Personal Safety for Older Adults
July 8 @ 11:00 am - 12:00 pm
With the rise of attacks on AAPI elders and other older adults throughout San Francisco, Institute on Aging remains committed to education regarding maintenance of personal safety.
Crime is a frightening problem, especially for older adults.
An older adult may be concerned about burglary, fraud, muggings, and purse snatchings; however, older adults do not have to feel helpless. Most of us, at all ages, can learn how to reduce the chances of becoming a crime victim.
On Thursday, July 8, 2021, Institute on Aging and SF SAFE welcome you to a 60-minute training which will offer several safety strategies, including self-protection; home security; community awareness; crime victim actions, reporting suspicious activity, and when to call 911 vs 311.
• Practice at least three safety strategies for self-protection
• Apply two home security strategies that can easily be implemented
• Explain steps for reporting crime, should you become a crime victim
About SF SAFE
SF SAFE engages, educates, and empowers San Franciscans to build safer neighborhoods through crime prevention, education, and public safety services that result in stronger, more vibrant and resilient communities. SF SAFE was created in 1976 as a project of the SFPD. In 1980, SF SAFE became a nonprofit 501(c)(3) corporation, and 40 years later, continues to act as the crime prevention component of the police department. While a major portion of SF SAFE’s financial support originates from a grant contract with the SFPD, the organization also receives donations and grants to expand and enhance crime prevention and public safety services. SF SAFE has also received numerous grant awards from the City and County of San Francisco, the San Francisco Mayor’s Office, State Office of Criminal Justice Planning, and local foundations.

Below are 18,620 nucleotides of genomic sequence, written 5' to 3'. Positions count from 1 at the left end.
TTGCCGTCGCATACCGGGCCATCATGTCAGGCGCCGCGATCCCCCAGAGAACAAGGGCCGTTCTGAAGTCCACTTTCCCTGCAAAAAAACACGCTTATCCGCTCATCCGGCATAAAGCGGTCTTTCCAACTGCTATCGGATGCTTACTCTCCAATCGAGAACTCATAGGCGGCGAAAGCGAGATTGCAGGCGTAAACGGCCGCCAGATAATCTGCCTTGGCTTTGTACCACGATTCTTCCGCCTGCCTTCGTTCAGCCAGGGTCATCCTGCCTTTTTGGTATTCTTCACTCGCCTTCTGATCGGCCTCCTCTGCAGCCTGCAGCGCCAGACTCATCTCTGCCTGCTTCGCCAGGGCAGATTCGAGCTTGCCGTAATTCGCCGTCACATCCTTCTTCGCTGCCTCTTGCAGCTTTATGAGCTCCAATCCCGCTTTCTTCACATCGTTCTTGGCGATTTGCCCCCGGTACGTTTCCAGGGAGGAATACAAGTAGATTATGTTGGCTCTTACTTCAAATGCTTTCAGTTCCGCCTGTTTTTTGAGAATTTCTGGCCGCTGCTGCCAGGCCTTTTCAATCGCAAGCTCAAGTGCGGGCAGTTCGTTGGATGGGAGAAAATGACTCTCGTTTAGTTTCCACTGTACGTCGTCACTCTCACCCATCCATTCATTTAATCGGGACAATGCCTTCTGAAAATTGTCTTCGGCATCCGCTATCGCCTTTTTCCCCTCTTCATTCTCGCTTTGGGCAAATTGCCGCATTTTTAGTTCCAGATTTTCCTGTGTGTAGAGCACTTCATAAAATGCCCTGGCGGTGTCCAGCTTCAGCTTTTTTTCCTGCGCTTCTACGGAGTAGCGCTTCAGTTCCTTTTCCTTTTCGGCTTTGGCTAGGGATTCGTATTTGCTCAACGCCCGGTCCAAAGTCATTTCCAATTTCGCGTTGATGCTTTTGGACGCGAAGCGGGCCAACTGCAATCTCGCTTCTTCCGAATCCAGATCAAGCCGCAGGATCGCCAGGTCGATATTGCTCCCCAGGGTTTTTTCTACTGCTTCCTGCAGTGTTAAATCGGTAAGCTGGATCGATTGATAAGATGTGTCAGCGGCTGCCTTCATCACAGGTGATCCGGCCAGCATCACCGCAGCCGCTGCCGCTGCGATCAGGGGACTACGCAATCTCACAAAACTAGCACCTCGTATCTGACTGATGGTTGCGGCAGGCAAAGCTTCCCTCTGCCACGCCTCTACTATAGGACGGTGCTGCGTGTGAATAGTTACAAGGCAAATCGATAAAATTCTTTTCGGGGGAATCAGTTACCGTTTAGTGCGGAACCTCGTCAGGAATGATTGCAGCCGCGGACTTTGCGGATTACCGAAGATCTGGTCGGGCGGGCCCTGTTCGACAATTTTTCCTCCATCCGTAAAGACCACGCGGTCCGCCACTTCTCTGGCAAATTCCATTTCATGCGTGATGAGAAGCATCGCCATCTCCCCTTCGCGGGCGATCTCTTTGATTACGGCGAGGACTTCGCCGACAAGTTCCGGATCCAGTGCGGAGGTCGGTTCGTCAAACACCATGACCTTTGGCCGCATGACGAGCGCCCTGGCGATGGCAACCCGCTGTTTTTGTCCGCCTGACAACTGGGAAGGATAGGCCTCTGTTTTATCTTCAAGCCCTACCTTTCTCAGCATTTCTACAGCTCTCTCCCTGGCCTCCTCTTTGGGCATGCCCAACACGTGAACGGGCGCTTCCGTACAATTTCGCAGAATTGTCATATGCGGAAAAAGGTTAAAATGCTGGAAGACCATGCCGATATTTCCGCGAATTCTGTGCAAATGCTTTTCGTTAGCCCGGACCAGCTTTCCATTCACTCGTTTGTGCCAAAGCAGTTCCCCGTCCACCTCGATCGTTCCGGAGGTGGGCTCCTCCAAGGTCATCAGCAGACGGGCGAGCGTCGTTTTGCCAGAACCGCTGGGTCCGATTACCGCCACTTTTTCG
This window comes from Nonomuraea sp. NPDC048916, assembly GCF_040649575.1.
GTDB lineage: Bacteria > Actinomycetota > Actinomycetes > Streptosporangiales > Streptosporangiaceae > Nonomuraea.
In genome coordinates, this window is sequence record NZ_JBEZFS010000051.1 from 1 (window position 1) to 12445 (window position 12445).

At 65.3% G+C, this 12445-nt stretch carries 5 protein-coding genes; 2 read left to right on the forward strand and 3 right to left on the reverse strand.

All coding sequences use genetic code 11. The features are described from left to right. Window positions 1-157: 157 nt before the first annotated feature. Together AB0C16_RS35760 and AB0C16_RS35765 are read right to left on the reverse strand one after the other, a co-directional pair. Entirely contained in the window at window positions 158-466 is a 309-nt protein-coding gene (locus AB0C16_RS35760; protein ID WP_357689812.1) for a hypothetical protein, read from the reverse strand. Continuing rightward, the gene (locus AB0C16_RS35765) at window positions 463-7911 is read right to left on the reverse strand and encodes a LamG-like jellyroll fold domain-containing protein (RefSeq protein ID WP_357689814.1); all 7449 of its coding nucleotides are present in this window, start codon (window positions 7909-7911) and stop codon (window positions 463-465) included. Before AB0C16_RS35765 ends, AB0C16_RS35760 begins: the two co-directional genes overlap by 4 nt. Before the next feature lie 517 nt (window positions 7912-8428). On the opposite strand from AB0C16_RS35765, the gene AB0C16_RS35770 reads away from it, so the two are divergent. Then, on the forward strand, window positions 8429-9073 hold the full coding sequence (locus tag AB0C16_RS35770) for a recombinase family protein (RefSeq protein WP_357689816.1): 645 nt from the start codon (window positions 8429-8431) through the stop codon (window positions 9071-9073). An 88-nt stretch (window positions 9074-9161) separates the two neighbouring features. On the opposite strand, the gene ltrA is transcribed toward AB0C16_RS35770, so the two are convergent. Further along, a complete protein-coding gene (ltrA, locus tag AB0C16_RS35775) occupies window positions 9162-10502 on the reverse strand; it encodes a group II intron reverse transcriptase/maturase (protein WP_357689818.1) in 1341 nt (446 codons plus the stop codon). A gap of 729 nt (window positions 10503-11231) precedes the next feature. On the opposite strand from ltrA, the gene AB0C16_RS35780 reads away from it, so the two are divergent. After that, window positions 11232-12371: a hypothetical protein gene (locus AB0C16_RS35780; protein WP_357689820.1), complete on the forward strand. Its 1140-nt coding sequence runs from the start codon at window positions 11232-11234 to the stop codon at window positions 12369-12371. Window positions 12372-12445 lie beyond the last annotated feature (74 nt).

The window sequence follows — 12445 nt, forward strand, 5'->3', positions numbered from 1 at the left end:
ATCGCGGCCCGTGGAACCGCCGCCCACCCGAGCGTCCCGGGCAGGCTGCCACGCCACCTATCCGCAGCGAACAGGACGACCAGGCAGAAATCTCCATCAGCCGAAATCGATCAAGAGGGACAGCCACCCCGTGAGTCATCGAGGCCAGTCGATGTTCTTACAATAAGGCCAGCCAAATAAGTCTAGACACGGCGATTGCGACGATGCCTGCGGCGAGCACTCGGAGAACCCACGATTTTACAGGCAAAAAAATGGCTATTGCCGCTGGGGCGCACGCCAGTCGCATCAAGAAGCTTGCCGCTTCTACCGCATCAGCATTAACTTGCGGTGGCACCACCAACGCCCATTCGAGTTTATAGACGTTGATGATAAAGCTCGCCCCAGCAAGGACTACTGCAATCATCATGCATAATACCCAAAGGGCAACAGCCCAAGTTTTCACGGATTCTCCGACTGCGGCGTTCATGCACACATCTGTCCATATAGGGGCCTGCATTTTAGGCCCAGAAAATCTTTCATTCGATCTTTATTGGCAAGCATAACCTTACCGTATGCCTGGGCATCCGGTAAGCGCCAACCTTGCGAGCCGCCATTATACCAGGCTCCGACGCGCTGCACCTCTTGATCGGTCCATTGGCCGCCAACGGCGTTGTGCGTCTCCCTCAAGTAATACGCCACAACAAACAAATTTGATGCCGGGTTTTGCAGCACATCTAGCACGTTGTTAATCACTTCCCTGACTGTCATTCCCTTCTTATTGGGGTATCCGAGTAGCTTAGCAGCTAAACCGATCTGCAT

Art Campos, B.A., Criminal Justice Studies, is a Public Safety Coordinator with SF SAFE. Art has extensive experience educating the community about key crime prevention strategies and resources. His role requires him to be a strong partnership builder across the community—- with businesses, non-profits, and city agencies—and to be an active listener who can empathize and build rapport with the community and partners.